Nobel laureate Abhijit Banerjee praised the BJP-led central government's flagship "Ayushman Bharat Yojana" after meeting Prime Minister Narendra Modi on Tuesday, saying that schemes like these are necessary to ensure that entire families aren't crippled when one among them falls ill.
"I think it's very much needed. It does something very important, like dealing with the fact that healthcare expenses wipe entire families out. It does something very important there. I think it is something that we need. We need to find ways so that families don't lose all their assets when somebody in the family gets sick. So I think it serves a very important gap in our economic structure," news agency ANI quoted him as saying at a press conference.
Launched in September 2018, the Ayushman Bharat Yojana aims to fulfil the medical needs of 10 crore poor and lower middle class families through a health insurance plan providing a cover of Rs 5 lakh per family.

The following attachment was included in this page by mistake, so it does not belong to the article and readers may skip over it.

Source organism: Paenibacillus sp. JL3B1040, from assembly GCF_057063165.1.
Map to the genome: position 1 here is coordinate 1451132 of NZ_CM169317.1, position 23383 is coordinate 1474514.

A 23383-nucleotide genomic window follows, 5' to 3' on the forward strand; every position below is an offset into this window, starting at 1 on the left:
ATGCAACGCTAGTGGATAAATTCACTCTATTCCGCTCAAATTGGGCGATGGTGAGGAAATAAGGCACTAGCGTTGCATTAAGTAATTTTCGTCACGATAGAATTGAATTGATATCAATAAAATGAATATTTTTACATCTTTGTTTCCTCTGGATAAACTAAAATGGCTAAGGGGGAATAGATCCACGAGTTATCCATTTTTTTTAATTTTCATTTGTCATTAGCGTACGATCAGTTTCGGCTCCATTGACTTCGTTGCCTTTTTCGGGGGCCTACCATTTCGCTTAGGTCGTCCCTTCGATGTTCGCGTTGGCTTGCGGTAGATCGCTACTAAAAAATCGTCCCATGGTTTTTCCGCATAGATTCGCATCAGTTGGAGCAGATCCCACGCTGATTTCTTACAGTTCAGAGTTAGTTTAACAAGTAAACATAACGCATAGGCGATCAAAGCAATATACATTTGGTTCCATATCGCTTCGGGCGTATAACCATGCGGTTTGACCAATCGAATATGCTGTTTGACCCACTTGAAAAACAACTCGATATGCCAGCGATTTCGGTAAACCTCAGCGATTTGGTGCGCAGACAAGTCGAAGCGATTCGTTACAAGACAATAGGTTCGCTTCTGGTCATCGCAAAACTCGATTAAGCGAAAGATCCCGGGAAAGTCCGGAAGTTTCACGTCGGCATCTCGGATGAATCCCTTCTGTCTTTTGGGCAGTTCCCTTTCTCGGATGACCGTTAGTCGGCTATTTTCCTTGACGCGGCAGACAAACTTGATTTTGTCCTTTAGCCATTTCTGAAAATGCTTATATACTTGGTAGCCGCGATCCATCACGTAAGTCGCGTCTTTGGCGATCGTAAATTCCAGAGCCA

PM Modi's interaction with Abhijit Banerjee took place in the backdrop of the latter's criticism of the centre's economic policies, spurring sharp rebuttals from BJP leaders such as Piyush Goyal.
The economist said PM Modi elaborated on his vision, besides listing out his government's efforts at eliminating red tapism, during their meeting. "He very nicely explained how he's trying to reform the bureaucracy to make it more responsive, to understand ways in which people's views need to be taken into account and to expose them to reality on the ground. It is important for India that we have a bureaucracy that lives on the ground," he added.
The Prime Minister seemed just as pleased with the outcome of the interaction. "Excellent meeting with Nobel laureate Abhijit Banerjee. His passion towards human empowerment is clearly visible. We had a healthy and extensive interaction on various subjects. India is proud of his accomplishments. Wishing him the very best for his future endeavours," he tweeted alongside a photograph with the economist.
Abhijit Banerjee, an Indian-origin economist, was jointly awarded the Nobel Prize in Economic Sciences along with his French-American wife Esther Duflo and American economist Michael Kremer "for their experimental approach to alleviating global poverty".
(With inputs from ANI)